STEVE INSKEEP, host:
It used to be that Iraq got all the attention in Congress while Afghanistan was, at best, the other war. Now the debate on Afghanistan is at the front. Republican lawmakers say President Obama should accept the recommendation for additional troops made by his commander there. Some key Democrats are expressing doubts.
NPR's David Welna reports.
DAVID WELNA: Senator John McCain says he spoke over the weekend with the man who beat him last November about the war in Afghanistan. But that conversation did little to quell the Arizona Republican's insistence that President Obama accept General Stanley McChrystal's call for more troops in Afghanistan.
Representative JOHN MCCAIN (Republican, Arizona): We need to have the number of troops that have been recommended, which are the best kept secret in Washington, and that's 30 to 40,000 additional troops, and I believe that General McChrystal and General Petraeus have a strategy for winning.
WELNA: But the president says he wants to get the strategy right for Afghanistan before deciding whether to send more troops there. Yesterday, he began a series of policy review meetings that aides say could go on for several weeks. On the Senate floor, Missouri Republican Kit Bond questioned the president's deliberative pace.
Senator KIT BOND (Republican, Missouri): Time is of the essence, and we cannot afford more stalling by the administration on this vital national security issue.
WELNA: Some of the president's closest Senate allies are rushing to his defense. One of them is Pennsylvania Democrat Bob Casey.
Senator BOB CASEY (Democrat, Pennsylvania): I'm a little tired of some people in the Capitol saying the president should decide in the next couple of days. Something this serious requires a thorough review that he's doing now with the commanders.
WELNA: Some Democrats who oppose sending more troops to Afghanistan say they're actually encouraged by the president's insistence on reviewing strategy before deciding on troop levels. Wisconsin Senator Russ Feingold advocates a flexible timetable for withdrawing U.S. forces from Afghanistan.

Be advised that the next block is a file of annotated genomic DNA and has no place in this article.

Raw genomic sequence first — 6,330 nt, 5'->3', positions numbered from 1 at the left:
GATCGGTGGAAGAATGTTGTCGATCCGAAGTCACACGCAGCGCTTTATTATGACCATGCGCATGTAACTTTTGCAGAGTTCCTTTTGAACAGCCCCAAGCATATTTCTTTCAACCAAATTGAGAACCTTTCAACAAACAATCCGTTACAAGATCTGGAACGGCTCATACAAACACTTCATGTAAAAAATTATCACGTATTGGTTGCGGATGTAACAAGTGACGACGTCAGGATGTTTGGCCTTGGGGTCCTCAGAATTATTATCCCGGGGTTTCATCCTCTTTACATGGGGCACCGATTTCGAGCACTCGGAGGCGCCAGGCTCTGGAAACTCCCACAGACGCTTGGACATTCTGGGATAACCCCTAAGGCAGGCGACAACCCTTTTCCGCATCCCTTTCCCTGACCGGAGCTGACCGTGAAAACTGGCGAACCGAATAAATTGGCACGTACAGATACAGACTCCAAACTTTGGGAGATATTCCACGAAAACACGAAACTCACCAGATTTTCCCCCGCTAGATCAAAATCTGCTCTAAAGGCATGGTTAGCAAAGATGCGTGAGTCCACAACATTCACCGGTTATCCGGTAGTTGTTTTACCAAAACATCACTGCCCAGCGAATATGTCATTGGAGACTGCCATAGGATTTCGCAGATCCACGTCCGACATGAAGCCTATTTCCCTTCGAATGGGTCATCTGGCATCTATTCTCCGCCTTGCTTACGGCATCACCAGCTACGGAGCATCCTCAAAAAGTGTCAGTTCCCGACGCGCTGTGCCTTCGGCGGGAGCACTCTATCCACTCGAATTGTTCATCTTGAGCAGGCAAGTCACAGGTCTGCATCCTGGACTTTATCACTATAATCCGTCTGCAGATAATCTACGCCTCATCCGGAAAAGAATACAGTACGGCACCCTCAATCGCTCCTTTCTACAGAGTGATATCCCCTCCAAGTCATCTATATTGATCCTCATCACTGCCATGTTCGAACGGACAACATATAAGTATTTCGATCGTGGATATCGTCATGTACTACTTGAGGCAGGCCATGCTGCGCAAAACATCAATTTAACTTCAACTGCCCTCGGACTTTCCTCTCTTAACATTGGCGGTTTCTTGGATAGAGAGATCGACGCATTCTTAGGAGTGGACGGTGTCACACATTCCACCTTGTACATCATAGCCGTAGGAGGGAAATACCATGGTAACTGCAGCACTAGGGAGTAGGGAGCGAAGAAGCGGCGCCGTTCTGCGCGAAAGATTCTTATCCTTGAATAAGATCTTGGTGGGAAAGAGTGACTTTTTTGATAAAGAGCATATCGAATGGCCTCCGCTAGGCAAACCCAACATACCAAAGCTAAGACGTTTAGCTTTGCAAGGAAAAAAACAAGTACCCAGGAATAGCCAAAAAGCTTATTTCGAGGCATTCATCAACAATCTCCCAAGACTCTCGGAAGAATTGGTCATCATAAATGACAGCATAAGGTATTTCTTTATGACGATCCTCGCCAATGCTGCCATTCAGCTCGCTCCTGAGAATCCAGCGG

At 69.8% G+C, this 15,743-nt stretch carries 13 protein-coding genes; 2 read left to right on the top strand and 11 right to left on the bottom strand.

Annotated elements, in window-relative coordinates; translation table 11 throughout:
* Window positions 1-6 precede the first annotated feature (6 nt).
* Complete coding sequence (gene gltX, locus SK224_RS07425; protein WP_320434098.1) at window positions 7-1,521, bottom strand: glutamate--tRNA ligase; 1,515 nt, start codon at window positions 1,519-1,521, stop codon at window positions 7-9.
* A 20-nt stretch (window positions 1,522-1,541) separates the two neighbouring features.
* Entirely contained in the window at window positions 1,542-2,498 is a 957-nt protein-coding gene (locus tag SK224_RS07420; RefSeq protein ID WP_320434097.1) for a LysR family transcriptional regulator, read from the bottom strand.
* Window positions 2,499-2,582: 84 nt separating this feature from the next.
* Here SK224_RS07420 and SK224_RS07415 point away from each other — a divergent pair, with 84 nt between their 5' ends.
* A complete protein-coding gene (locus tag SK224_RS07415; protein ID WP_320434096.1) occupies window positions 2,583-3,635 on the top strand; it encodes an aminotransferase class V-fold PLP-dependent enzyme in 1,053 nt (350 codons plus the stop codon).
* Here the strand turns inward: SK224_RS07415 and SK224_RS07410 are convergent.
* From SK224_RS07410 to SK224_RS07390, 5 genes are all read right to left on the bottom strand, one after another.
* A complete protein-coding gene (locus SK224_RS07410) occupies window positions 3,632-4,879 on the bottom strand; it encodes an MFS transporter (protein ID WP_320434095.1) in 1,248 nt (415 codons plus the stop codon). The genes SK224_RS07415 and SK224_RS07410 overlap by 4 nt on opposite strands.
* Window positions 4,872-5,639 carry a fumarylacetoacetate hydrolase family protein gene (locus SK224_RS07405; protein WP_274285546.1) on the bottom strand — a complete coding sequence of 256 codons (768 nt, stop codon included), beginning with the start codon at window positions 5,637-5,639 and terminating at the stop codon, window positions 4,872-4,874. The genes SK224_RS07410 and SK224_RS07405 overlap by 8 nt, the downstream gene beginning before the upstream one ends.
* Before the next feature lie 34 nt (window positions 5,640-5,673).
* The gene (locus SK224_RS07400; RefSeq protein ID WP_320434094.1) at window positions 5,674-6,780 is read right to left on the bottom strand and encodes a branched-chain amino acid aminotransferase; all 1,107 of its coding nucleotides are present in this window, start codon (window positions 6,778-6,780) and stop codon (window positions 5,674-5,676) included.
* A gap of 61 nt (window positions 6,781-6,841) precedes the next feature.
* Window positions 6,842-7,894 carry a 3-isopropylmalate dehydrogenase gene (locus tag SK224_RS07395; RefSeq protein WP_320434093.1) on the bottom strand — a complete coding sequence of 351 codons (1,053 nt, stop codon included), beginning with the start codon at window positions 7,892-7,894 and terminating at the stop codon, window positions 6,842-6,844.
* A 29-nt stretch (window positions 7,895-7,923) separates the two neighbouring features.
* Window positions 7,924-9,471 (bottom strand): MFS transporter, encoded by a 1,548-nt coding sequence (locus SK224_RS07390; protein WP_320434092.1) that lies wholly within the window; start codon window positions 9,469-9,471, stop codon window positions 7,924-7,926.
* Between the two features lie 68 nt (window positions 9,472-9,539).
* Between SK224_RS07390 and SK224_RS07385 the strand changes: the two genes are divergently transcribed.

Senator RUSS FEINGOLD (Democrat, Wisconsin): I'm already not satisfied with the policies as they are. But at this point, we really need to consider whether we're going to get further mired in the Afghanistan situation, and that's where the president has a very tough decision to make. We all know there are significant disagreements within the administration on it, but I want him to have the opportunity to make that judgment. And then I'll respond appropriately.
WELNA: Meanwhile, Republicans are also calling on the White House to let top Afghanistan commander General McChrystal testify before Congress. Here's Senate Minority Leader Mitch McConnell yesterday on the Senate floor.
Senator MITCH MCCONNELL (Republican, Kentucky; Senate Minority Leader): Now it's time for Congress to hear his detailed assessment of the mission that we confirmed him for and to give him an opportunity to explain why he's concluded that additional troops are needed to avert failure.
WELNA: But senators who've spoken with the president say he would not allow General McChrystal to make a case on Capitol Hill for more troops until a decision's been made about troop levels. Still, Senator Dianne Feinstein, the Democrat who chairs the Intelligence Committee, says she needs to know what McChrystal's plan is for Afghanistan.
Senator DIANNE FEINSTEIN (Democrat, California; Chair, Senate Intelligence Committee): They are many of us that are concerned that it looks like a 10-year plan. Whether it is or not, I think we need to know.
WELNA: In the House, Majority Leader Steny Hoyer was even more blunt this week about wanting to hear from the top commander in Afghanistan.
Representative STENY HOYER (Democrat, Maryland; House Majority Leader): Where I stand is that I want to hear from McChrystal. I think clearly, Afghanistan poses a very difficult issue for us.
WELNA: It's an issue especially difficult for Democrats not wanting to part ways with their president over a war about which many are having second thoughts.
David Welna, NPR News, the Capitol.
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